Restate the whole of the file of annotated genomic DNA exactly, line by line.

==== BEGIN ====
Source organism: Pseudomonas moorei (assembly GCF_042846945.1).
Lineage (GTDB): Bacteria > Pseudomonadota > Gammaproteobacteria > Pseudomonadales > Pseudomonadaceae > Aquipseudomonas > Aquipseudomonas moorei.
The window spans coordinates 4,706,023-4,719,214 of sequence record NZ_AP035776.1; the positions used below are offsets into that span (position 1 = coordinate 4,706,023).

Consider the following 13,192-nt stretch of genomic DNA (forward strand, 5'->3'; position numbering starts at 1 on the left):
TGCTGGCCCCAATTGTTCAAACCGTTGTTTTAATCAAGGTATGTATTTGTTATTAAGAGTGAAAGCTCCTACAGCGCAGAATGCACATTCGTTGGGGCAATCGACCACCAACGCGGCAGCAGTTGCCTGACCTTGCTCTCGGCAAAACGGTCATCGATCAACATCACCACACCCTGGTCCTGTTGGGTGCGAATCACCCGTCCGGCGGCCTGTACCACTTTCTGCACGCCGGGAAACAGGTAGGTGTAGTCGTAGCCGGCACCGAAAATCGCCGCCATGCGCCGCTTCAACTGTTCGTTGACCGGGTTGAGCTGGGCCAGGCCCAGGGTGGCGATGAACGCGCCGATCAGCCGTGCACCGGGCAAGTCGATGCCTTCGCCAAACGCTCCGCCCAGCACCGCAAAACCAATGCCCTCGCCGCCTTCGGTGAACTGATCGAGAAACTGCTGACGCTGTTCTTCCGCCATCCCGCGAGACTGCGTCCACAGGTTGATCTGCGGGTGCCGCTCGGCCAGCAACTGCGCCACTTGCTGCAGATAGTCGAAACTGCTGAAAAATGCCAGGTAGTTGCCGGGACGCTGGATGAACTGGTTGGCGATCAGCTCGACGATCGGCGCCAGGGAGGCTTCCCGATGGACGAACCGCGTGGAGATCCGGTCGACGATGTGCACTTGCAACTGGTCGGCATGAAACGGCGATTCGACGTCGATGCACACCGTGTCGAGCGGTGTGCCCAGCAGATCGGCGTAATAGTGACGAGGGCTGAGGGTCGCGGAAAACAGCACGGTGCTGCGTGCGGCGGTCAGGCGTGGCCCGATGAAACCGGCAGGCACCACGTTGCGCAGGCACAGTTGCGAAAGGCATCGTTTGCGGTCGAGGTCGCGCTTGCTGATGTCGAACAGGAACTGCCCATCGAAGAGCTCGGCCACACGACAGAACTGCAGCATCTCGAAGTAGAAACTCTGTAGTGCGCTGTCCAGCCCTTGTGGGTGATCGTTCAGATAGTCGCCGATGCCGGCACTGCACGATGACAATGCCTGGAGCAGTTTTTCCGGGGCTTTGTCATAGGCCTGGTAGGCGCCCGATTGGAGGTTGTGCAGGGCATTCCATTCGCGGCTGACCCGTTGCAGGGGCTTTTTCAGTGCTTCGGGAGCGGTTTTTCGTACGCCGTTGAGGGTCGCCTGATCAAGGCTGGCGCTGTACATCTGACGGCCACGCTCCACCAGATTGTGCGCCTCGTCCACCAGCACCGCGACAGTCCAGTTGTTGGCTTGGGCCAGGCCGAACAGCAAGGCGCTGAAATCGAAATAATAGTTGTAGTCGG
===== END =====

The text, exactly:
Source organism: Pseudomonas moorei (assembly GCF_042846945.1).
Lineage (GTDB): Bacteria > Pseudomonadota > Gammaproteobacteria > Pseudomonadales > Pseudomonadaceae > Aquipseudomonas > Aquipseudomonas moorei.
The window spans coordinates 4,706,023-4,719,214 of sequence record NZ_AP035776.1; the positions used below are offsets into that span (position 1 = coordinate 4,706,023).

Consider the following 13,192-nt stretch of genomic DNA (forward strand, 5'->3'; position numbering starts at 1 on the left):
TGCTGGCCCCAATTGTTCAAACCGTTGTTTTAATCAAGGTATGTATTTGTTATTAAGAGTGAAAGCTCCTACAGCGCAGAATGCACATTCGTTGGGGCAATCGACCACCAACGCGGCAGCAGTTGCCTGACCTTGCTCTCGGCAAAACGGTCATCGATCAACATCACCACACCCTGGTCCTGTTGGGTGCGAATCACCCGTCCGGCGGCCTGTACCACTTTCTGCACGCCGGGAAACAGGTAGGTGTAGTCGTAGCCGGCACCGAAAATCGCCGCCATGCGCCGCTTCAACTGTTCGTTGACCGGGTTGAGCTGGGCCAGGCCCAGGGTGGCGATGAACGCGCCGATCAGCCGTGCACCGGGCAAGTCGATGCCTTCGCCAAACGCTCCGCCCAGCACCGCAAAACCAATGCCCTCGCCGCCTTCGGTGAACTGATCGAGAAACTGCTGACGCTGTTCTTCCGCCATCCCGCGAGACTGCGTCCACAGGTTGATCTGCGGGTGCCGCTCGGCCAGCAACTGCGCCACTTGCTGCAGATAGTCGAAACTGCTGAAAAATGCCAGGTAGTTGCCGGGACGCTGGATGAACTGGTTGGCGATCAGCTCGACGATCGGCGCCAGGGAGGCTTCCCGATGGACGAACCGCGTGGAGATCCGGTCGACGATGTGCACTTGCAACTGGTCGGCATGAAACGGCGATTCGACGTCGATGCACACCGTGTCGAGCGGTGTGCCCAGCAGATCGGCGTAATAGTGACGAGGGCTGAGGGTCGCGGAAAACAGCACGGTGCTGCGTGCGGCGGTCAGGCGTGGCCCGATGAAACCGGCAGGCACCACGTTGCGCAGGCACAGTTGCGAAAGGCATCGTTTGCGGTCGAGGTCGCGCTTGCTGATGTCGAACAGGAACTGCCCATCGAAGAGCTCGGCCACACGACAGAACTGCAGCATCTCGAAGTAGAAACTCTGTAGTGCGCTGTCCAGCCCTTGTGGGTGATCGTTCAGATAGTCGCCGATGCCGGCACTGCACGATGACAATGCCTGGAGCAGTTTTTCCGGGGCTTTGTCATAGGCCTGGTAGGCGCCCGATTGGAGGTTGTGCAGGGCATTCCATTCGCGGCTGACCCGTTGCAGGGGCTTTTTCAGTGCTTCGGGAGCGGTTTTTCGTACGCCGTTGAGGGTCGCCTGATCAAGGCTGGCGCTGTACATCTGACGGCCACGCTCCACCAGATTGTGCGCCTCGTCCACCAGCACCGCGACAGTCCAGTTGTTGGCTTGGGCCAGGCCGAACAGCAAGGCGCTGAAATCGAAATAATAGTTGTAGTCGG